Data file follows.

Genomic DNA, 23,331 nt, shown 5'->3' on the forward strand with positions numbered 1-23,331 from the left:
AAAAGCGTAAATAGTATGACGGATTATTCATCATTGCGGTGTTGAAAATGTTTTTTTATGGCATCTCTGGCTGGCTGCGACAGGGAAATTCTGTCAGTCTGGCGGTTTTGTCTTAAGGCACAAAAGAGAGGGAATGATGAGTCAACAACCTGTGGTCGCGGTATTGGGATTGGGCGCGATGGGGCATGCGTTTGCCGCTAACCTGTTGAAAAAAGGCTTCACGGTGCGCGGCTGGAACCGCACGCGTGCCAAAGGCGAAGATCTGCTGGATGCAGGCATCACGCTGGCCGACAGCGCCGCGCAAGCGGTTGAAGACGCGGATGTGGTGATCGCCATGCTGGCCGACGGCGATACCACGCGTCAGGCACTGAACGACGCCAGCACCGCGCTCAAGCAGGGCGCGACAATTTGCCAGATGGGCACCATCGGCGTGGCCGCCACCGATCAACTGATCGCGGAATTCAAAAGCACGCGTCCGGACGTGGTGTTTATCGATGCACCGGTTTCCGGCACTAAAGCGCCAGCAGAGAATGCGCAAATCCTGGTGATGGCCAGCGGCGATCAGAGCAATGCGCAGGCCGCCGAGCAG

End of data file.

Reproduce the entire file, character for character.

Genomic DNA, 23,331 nt, shown 5'->3' on the forward strand with positions numbered 1-23,331 from the left:
AAAAGCGTAAATAGTATGACGGATTATTCATCATTGCGGTGTTGAAAATGTTTTTTTATGGCATCTCTGGCTGGCTGCGACAGGGAAATTCTGTCAGTCTGGCGGTTTTGTCTTAAGGCACAAAAGAGAGGGAATGATGAGTCAACAACCTGTGGTCGCGGTATTGGGATTGGGCGCGATGGGGCATGCGTTTGCCGCTAACCTGTTGAAAAAAGGCTTCACGGTGCGCGGCTGGAACCGCACGCGTGCCAAAGGCGAAGATCTGCTGGATGCAGGCATCACGCTGGCCGACAGCGCCGCGCAAGCGGTTGAAGACGCGGATGTGGTGATCGCCATGCTGGCCGACGGCGATACCACGCGTCAGGCACTGAACGACGCCAGCACCGCGCTCAAGCAGGGCGCGACAATTTGCCAGATGGGCACCATCGGCGTGGCCGCCACCGATCAACTGATCGCGGAATTCAAAAGCACGCGTCCGGACGTGGTGTTTATCGATGCACCGGTTTCCGGCACTAAAGCGCCAGCAGAGAATGCGCAAATCCTGGTGATGGCCAGCGGCGATCAGAGCAATGCGCAGGCCGCCGAGCAG